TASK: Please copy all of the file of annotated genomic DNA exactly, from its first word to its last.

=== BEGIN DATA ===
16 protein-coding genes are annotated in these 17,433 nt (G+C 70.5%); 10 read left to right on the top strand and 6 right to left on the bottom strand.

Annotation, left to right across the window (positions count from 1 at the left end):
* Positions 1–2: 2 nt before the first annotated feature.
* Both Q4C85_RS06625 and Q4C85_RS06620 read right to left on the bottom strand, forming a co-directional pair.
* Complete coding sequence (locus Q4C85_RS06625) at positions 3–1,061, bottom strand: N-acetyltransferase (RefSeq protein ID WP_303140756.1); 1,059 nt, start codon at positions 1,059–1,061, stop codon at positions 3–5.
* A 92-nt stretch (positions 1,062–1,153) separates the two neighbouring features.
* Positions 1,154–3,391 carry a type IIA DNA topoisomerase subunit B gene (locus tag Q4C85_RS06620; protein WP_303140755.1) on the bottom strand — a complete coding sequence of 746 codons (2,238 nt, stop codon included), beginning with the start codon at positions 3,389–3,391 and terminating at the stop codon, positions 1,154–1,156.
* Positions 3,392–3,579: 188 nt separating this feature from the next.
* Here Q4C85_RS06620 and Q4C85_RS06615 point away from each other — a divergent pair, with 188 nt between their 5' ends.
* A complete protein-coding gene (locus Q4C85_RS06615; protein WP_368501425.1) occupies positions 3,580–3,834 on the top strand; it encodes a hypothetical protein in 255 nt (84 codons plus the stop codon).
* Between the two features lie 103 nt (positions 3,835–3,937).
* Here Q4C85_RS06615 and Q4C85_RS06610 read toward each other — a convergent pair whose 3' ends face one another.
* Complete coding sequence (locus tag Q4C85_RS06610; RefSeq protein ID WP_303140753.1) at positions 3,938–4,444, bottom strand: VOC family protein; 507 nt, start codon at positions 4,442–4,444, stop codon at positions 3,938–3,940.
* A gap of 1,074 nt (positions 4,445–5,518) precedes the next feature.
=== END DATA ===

16 protein-coding genes are annotated in these 17,433 nt (G+C 70.5%); 10 read left to right on the top strand and 6 right to left on the bottom strand.

Annotation, left to right across the window (positions count from 1 at the left end):
* Positions 1–2: 2 nt before the first annotated feature.
* Both Q4C85_RS06625 and Q4C85_RS06620 read right to left on the bottom strand, forming a co-directional pair.
* Complete coding sequence (locus Q4C85_RS06625) at positions 3–1,061, bottom strand: N-acetyltransferase (RefSeq protein ID WP_303140756.1); 1,059 nt, start codon at positions 1,059–1,061, stop codon at positions 3–5.
* A 92-nt stretch (positions 1,062–1,153) separates the two neighbouring features.
* Positions 1,154–3,391 carry a type IIA DNA topoisomerase subunit B gene (locus tag Q4C85_RS06620; protein WP_303140755.1) on the bottom strand — a complete coding sequence of 746 codons (2,238 nt, stop codon included), beginning with the start codon at positions 3,389–3,391 and terminating at the stop codon, positions 1,154–1,156.
* Positions 3,392–3,579: 188 nt separating this feature from the next.
* Here Q4C85_RS06620 and Q4C85_RS06615 point away from each other — a divergent pair, with 188 nt between their 5' ends.
* A complete protein-coding gene (locus Q4C85_RS06615; protein WP_368501425.1) occupies positions 3,580–3,834 on the top strand; it encodes a hypothetical protein in 255 nt (84 codons plus the stop codon).
* Between the two features lie 103 nt (positions 3,835–3,937).
* Here Q4C85_RS06615 and Q4C85_RS06610 read toward each other — a convergent pair whose 3' ends face one another.
* Complete coding sequence (locus tag Q4C85_RS06610; RefSeq protein ID WP_303140753.1) at positions 3,938–4,444, bottom strand: VOC family protein; 507 nt, start codon at positions 4,442–4,444, stop codon at positions 3,938–3,940.
* A gap of 1,074 nt (positions 4,445–5,518) precedes the next feature.